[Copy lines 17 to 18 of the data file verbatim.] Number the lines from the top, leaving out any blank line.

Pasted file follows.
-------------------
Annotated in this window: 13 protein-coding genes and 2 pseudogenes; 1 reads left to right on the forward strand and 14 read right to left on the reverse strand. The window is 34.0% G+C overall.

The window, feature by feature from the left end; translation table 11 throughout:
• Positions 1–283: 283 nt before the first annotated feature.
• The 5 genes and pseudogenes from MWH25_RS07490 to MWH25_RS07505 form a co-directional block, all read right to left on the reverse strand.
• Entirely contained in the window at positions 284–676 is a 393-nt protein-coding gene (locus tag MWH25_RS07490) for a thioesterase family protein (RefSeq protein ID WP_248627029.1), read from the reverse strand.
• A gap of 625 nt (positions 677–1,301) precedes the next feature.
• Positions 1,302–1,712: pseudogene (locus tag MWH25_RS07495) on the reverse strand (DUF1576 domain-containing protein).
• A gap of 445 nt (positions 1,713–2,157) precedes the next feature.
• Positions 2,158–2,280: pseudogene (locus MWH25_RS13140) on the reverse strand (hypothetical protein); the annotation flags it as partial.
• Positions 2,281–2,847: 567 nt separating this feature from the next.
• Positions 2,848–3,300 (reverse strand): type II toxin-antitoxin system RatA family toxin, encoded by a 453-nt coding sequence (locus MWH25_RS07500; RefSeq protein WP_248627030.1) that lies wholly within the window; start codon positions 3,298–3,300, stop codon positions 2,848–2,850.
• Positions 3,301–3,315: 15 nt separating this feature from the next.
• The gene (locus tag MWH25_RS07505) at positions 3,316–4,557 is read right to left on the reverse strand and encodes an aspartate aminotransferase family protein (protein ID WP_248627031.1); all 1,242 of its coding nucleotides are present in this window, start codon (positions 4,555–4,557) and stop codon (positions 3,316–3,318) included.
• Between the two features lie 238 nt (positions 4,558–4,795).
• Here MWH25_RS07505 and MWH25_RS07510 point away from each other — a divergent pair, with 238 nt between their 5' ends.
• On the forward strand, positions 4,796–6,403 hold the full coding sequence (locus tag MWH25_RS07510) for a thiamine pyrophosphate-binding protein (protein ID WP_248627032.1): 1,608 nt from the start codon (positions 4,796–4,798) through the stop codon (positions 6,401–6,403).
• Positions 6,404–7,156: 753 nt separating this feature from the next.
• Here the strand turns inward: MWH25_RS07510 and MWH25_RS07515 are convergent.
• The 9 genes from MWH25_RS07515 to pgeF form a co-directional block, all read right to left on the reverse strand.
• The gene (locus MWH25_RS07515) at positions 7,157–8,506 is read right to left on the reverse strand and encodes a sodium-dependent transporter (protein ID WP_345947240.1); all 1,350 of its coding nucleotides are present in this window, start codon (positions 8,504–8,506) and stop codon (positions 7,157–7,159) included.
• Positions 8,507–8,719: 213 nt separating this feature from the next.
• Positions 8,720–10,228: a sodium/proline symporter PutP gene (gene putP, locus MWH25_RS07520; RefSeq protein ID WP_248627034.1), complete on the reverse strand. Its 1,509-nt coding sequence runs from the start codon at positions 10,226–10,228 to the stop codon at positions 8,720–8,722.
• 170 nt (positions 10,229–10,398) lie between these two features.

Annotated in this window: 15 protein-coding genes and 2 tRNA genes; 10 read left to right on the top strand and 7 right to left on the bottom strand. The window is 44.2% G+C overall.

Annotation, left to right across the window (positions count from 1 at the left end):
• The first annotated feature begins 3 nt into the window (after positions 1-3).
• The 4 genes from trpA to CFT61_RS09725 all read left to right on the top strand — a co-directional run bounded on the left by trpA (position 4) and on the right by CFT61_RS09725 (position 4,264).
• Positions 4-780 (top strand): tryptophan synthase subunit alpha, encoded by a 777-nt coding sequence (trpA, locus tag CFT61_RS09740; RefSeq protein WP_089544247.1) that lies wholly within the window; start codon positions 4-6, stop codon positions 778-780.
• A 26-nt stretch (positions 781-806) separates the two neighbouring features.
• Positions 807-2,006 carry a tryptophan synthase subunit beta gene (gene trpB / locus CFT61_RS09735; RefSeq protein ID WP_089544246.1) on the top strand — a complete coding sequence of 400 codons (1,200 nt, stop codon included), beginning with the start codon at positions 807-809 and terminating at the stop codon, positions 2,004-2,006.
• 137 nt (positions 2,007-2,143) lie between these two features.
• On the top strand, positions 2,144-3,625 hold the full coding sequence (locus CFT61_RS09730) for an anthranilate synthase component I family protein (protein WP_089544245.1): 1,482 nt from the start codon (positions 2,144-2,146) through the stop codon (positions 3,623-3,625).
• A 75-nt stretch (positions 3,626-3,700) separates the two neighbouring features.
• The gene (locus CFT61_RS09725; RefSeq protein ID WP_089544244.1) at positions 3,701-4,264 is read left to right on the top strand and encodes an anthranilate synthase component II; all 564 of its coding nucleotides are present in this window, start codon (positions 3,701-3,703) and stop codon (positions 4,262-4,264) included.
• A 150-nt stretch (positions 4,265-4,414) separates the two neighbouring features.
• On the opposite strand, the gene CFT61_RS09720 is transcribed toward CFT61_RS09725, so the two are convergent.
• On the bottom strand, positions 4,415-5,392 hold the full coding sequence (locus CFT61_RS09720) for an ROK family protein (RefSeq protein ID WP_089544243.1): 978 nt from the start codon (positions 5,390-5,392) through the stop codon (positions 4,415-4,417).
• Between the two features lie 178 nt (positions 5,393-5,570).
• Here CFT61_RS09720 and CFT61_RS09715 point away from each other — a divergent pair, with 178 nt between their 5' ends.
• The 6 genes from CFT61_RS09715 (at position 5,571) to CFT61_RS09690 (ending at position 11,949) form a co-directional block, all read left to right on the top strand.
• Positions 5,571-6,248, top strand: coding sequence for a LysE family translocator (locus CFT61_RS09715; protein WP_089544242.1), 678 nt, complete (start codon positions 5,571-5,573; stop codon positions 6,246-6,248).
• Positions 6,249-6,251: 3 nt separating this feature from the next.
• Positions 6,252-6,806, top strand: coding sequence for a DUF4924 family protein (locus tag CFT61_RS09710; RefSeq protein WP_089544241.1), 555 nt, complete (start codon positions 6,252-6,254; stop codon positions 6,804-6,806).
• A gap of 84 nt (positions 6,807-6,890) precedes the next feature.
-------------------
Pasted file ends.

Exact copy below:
• Positions 6,404–7,156: 753 nt separating this feature from the next.
• Here the strand turns inward: MWH25_RS07510 and MWH25_RS07515 are convergent.